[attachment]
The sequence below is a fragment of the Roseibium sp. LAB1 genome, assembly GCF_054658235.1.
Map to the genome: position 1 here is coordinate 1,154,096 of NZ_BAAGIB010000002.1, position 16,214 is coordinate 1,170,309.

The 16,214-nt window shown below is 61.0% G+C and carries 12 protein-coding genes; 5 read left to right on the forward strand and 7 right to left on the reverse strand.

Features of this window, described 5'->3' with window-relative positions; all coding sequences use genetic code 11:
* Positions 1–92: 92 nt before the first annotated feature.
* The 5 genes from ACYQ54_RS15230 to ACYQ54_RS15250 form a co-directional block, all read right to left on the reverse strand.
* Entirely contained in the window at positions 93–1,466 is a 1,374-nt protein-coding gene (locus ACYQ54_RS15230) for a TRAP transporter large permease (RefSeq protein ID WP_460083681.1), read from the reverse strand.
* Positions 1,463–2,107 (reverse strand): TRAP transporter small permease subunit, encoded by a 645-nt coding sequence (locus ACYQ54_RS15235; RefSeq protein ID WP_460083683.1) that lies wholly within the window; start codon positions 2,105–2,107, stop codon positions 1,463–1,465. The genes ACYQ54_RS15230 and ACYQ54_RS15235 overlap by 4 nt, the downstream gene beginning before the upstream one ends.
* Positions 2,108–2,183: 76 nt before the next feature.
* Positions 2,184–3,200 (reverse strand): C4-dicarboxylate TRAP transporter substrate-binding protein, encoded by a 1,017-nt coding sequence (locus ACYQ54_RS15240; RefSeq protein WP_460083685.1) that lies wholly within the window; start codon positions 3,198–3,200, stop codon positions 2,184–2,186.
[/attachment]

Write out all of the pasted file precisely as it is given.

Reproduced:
The sequence below is a fragment of the Roseibium sp. LAB1 genome, assembly GCF_054658235.1.
Map to the genome: position 1 here is coordinate 1,154,096 of NZ_BAAGIB010000002.1, position 16,214 is coordinate 1,170,309.

The 16,214-nt window shown below is 61.0% G+C and carries 12 protein-coding genes; 5 read left to right on the forward strand and 7 right to left on the reverse strand.

Features of this window, described 5'->3' with window-relative positions; all coding sequences use genetic code 11:
* Positions 1–92: 92 nt before the first annotated feature.
* The 5 genes from ACYQ54_RS15230 to ACYQ54_RS15250 form a co-directional block, all read right to left on the reverse strand.
* Entirely contained in the window at positions 93–1,466 is a 1,374-nt protein-coding gene (locus ACYQ54_RS15230) for a TRAP transporter large permease (RefSeq protein ID WP_460083681.1), read from the reverse strand.
* Positions 1,463–2,107 (reverse strand): TRAP transporter small permease subunit, encoded by a 645-nt coding sequence (locus ACYQ54_RS15235; RefSeq protein ID WP_460083683.1) that lies wholly within the window; start codon positions 2,105–2,107, stop codon positions 1,463–1,465. The genes ACYQ54_RS15230 and ACYQ54_RS15235 overlap by 4 nt, the downstream gene beginning before the upstream one ends.
* Positions 2,108–2,183: 76 nt before the next feature.
* Positions 2,184–3,200 (reverse strand): C4-dicarboxylate TRAP transporter substrate-binding protein, encoded by a 1,017-nt coding sequence (locus ACYQ54_RS15240; RefSeq protein WP_460083685.1) that lies wholly within the window; start codon positions 3,198–3,200, stop codon positions 2,184–2,186.